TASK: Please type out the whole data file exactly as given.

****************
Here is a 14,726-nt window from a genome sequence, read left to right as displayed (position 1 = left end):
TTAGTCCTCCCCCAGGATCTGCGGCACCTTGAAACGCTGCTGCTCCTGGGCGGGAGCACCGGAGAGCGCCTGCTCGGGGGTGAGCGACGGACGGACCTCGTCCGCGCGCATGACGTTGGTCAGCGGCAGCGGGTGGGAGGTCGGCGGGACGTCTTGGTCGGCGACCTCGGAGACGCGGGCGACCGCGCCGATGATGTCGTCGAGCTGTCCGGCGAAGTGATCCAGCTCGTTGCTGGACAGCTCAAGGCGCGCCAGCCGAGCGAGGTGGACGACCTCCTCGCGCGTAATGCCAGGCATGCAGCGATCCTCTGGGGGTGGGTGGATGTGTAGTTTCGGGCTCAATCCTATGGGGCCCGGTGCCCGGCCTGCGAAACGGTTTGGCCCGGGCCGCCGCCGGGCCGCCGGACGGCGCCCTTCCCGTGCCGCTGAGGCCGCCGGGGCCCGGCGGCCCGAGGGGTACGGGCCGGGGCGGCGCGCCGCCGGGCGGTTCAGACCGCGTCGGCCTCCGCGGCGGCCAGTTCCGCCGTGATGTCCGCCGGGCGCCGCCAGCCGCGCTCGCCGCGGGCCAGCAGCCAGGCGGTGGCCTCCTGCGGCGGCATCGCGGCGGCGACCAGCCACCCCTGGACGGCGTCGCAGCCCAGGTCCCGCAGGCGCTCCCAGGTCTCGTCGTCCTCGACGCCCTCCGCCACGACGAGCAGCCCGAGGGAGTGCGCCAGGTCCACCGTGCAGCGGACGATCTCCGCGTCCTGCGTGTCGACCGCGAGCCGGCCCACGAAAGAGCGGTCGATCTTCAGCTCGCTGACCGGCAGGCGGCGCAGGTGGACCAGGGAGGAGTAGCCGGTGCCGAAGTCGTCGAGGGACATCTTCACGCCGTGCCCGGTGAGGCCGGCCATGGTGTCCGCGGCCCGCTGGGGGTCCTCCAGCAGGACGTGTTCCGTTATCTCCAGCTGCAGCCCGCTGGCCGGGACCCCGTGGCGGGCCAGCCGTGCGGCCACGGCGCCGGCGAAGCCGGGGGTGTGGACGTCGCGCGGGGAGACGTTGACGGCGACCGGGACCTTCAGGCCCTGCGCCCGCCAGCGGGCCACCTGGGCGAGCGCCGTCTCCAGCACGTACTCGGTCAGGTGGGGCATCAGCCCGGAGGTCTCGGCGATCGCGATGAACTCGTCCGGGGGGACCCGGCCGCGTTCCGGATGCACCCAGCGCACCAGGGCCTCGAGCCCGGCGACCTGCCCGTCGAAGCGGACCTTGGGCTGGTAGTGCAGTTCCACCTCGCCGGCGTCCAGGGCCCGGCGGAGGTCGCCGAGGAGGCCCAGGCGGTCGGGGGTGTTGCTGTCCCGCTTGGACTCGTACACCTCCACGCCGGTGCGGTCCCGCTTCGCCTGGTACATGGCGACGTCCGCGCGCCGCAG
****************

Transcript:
Here is a 14,726-nt window from a genome sequence, read left to right as displayed (position 1 = left end):
TTAGTCCTCCCCCAGGATCTGCGGCACCTTGAAACGCTGCTGCTCCTGGGCGGGAGCACCGGAGAGCGCCTGCTCGGGGGTGAGCGACGGACGGACCTCGTCCGCGCGCATGACGTTGGTCAGCGGCAGCGGGTGGGAGGTCGGCGGGACGTCTTGGTCGGCGACCTCGGAGACGCGGGCGACCGCGCCGATGATGTCGTCGAGCTGTCCGGCGAAGTGATCCAGCTCGTTGCTGGACAGCTCAAGGCGCGCCAGCCGAGCGAGGTGGACGACCTCCTCGCGCGTAATGCCAGGCATGCAGCGATCCTCTGGGGGTGGGTGGATGTGTAGTTTCGGGCTCAATCCTATGGGGCCCGGTGCCCGGCCTGCGAAACGGTTTGGCCCGGGCCGCCGCCGGGCCGCCGGACGGCGCCCTTCCCGTGCCGCTGAGGCCGCCGGGGCCCGGCGGCCCGAGGGGTACGGGCCGGGGCGGCGCGCCGCCGGGCGGTTCAGACCGCGTCGGCCTCCGCGGCGGCCAGTTCCGCCGTGATGTCCGCCGGGCGCCGCCAGCCGCGCTCGCCGCGGGCCAGCAGCCAGGCGGTGGCCTCCTGCGGCGGCATCGCGGCGGCGACCAGCCACCCCTGGACGGCGTCGCAGCCCAGGTCCCGCAGGCGCTCCCAGGTCTCGTCGTCCTCGACGCCCTCCGCCACGACGAGCAGCCCGAGGGAGTGCGCCAGGTCCACCGTGCAGCGGACGATCTCCGCGTCCTGCGTGTCGACCGCGAGCCGGCCCACGAAAGAGCGGTCGATCTTCAGCTCGCTGACCGGCAGGCGGCGCAGGTGGACCAGGGAGGAGTAGCCGGTGCCGAAGTCGTCGAGGGACATCTTCACGCCGTGCCCGGTGAGGCCGGCCATGGTGTCCGCGGCCCGCTGGGGGTCCTCCAGCAGGACGTGTTCCGTTATCTCCAGCTGCAGCCCGCTGGCCGGGACCCCGTGGCGGGCCAGCCGTGCGGCCACGGCGCCGGCGAAGCCGGGGGTGTGGACGTCGCGCGGGGAGACGTTGACGGCGACCGGGACCTTCAGGCCCTGCGCCCGCCAGCGGGCCACCTGGGCGAGCGCCGTCTCCAGCACGTACTCGGTCAGGTGGGGCATCAGCCCGGAGGTCTCGGCGATCGCGATGAACTCGTCCGGGGGGACCCGGCCGCGTTCCGGATGCACCCAGCGCACCAGGGCCTCGAGCCCGGCGACCTGCCCGTCGAAGCGGACCTTGGGCTGGTAGTGCAGTTCCACCTCGCCGGCGTCCAGGGCCCGGCGGAGGTCGCCGAGGAGGCCCAGGCGGTCGGGGGTGTTGCTGTCCCGCTTGGACTCGTACACCTCCACGCCGGTGCGGTCCCGCTTCGCCTGGTACATGGCGACGTCCGCGCGCCGCAG